Old National Bancorp of Evansville, Ind., says a commercial agency it agreed this week to buy will be the centerpiece of its insurance efforts.

Though the banking company has been in the insurance business for seven years, and owns six agencies, it lacks the centralized leadership and commercial insurance expertise it wants Sycamore Agency Inc. of Terre Haute to provide.

Old National had "bought the train, but they didn't have the engine," said Donald W. Scott, Sycamore's president. "I feel we're the engine that will run the business for them."

The stock-swap deal was announced Tuesday, but the companies refused to release financial details. The sale is to close by yearend.

Old National's agencies now offer property and casualty, life, and health coverage, but "our object is to be able to provide a broader range of insurance products to both [bank] customers and nonbank customers throughout our franchise," said John Poelker, the banking company's chief financial officer.

Mr. Poelker said the main goal now is to build commercial property and casualty sales - "we think it's an area where there's great synergy and opportunity" - with personal lines as a bonus.

Sycamore is a commercial agency with 39 employees.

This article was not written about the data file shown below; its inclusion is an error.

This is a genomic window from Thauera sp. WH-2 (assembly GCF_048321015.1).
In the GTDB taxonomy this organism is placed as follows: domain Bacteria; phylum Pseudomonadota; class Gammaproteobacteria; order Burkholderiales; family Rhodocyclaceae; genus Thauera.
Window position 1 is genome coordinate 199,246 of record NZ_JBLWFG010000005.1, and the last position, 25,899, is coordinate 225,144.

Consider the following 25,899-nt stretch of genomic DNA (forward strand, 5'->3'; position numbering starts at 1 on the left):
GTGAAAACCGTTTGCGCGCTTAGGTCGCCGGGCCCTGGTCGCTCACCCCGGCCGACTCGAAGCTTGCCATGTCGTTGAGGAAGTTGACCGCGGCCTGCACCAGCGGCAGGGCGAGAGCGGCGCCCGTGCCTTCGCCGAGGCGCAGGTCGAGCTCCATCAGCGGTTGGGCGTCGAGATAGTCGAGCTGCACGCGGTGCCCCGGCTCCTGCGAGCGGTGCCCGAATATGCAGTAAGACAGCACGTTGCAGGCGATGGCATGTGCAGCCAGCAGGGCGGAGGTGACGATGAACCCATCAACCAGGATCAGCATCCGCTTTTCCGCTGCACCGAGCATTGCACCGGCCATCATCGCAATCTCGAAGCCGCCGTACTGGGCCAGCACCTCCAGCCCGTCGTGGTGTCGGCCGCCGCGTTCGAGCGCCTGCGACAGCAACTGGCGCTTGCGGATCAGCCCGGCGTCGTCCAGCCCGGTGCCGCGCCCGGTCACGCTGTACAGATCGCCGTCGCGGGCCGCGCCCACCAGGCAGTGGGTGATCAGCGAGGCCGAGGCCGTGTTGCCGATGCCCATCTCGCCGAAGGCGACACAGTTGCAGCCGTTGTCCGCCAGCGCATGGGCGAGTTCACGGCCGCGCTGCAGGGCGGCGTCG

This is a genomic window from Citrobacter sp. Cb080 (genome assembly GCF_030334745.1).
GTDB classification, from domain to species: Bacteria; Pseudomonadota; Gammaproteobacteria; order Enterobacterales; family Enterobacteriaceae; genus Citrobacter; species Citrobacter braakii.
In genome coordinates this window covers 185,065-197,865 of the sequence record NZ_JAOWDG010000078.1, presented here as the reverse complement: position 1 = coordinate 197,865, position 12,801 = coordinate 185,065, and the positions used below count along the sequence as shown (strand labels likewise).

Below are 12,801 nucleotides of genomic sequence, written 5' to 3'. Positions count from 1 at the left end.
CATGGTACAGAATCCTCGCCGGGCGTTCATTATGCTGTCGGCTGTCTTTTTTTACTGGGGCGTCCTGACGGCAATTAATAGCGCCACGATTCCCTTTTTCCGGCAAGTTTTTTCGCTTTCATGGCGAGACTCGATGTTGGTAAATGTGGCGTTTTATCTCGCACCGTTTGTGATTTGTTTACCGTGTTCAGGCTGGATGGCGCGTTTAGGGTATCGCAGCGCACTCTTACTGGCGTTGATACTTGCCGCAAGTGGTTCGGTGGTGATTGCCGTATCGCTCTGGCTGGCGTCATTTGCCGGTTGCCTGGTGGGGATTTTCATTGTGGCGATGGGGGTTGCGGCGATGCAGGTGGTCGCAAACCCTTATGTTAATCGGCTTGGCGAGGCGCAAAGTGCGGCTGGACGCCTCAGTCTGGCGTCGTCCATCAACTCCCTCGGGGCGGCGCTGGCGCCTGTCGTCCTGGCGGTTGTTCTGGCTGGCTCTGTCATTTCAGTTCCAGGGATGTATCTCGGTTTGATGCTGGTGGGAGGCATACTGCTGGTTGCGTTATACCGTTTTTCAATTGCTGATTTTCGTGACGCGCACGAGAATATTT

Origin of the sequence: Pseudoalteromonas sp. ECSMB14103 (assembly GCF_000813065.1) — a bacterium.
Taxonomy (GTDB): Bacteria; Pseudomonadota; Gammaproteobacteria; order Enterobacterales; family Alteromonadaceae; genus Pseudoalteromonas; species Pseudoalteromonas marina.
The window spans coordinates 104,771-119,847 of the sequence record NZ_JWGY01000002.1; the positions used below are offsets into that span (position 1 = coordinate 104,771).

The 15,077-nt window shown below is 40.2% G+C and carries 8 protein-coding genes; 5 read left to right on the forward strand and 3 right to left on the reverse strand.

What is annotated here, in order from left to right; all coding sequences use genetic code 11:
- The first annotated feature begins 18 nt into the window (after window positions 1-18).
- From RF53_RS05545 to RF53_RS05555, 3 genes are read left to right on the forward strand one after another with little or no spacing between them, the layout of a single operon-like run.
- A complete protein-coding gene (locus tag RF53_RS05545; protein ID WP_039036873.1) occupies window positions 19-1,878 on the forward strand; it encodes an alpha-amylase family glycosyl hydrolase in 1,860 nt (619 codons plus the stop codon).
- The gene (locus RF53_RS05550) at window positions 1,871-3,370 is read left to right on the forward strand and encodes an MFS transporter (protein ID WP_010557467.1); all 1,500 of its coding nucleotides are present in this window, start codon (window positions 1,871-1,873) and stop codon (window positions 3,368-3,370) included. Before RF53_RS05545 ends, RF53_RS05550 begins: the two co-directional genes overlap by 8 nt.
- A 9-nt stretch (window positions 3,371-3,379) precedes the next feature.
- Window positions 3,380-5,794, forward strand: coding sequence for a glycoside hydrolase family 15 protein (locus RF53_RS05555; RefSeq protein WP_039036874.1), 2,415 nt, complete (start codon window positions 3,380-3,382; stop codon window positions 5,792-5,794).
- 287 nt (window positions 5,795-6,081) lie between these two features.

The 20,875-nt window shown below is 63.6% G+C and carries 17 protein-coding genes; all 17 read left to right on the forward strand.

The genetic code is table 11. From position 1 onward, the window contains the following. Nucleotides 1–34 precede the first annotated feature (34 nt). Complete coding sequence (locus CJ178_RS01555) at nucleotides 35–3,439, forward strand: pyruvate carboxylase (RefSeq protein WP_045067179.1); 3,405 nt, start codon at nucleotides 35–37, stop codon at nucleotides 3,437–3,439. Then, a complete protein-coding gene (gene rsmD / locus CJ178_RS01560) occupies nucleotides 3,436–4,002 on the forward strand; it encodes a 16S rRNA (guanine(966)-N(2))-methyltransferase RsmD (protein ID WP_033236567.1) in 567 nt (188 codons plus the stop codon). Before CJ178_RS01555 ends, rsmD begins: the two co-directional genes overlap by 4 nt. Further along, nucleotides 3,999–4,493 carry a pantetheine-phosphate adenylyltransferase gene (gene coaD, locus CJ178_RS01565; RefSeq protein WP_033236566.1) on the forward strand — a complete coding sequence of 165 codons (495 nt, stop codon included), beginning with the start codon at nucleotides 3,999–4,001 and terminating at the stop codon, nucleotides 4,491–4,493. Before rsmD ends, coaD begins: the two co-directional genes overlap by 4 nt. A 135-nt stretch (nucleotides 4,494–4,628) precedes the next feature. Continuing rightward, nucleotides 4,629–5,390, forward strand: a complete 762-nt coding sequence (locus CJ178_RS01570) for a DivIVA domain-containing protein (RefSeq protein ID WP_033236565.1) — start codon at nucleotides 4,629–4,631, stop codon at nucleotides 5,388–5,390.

Mr. Scott said he turned aside overtures from an Old National competitor - CNB Bancshares, which Fifth Third Bancorp of Cincinnati is buying - because Sycamore could not have taken a leadership role in CNB's more established program.

But Old National's agencies have been run independently, with "no strong connection" to the bank, said Wayne F. Henning, an Old National Bank executive vice president who is also president of the company's insurance division, ONB Insurance Group.

Mr. Poelker said the agencies were run so independently that could not provide traditional profitability ratios, such as return on investment and return on equity. "We are really at a stage where we have not established a good accounting method," he said.

Old National wants to change that - and diversify its revenue sources.

"We're a bank holding company that has traditionally generated the bulk of our profits through traditional means," Mr. Poelker said. For instance, just 20% of revenue came from non-interest-margin sources during the first three quarters of this year, and most of that was from trust activities, he said.

"We recognized that we needed to look at other revenue sources, and insurance sort of popped to the top of the list," he said.

Sycamore's servicing costs are lower than those of 97% of the nation's insurance agencies, and the agency is in the top 6% in financial stability, said John M. Wepler, a principal at Marsh, Berry & Co., the Concord, Ohio, firm that helped put the deal together. The growth-oriented agency represented a good prospect for the bank, Mr. Wepler said.

Since Mr. Henning added insurance to his duties in August 1998, he has taken steps to improve insurance sales. Bank branches now have banners proclaiming the availability of insurance. And to improve cross-sales to commercial loan customers, one of the bank's 10 dedicated insurance agents was moved into the loan department; that step alone added about $1.5 million in premium sales there this year, Mr. Henning said.

Also, the bank has trained 70 bankers to sell auto, homeowners, and term life insurance.

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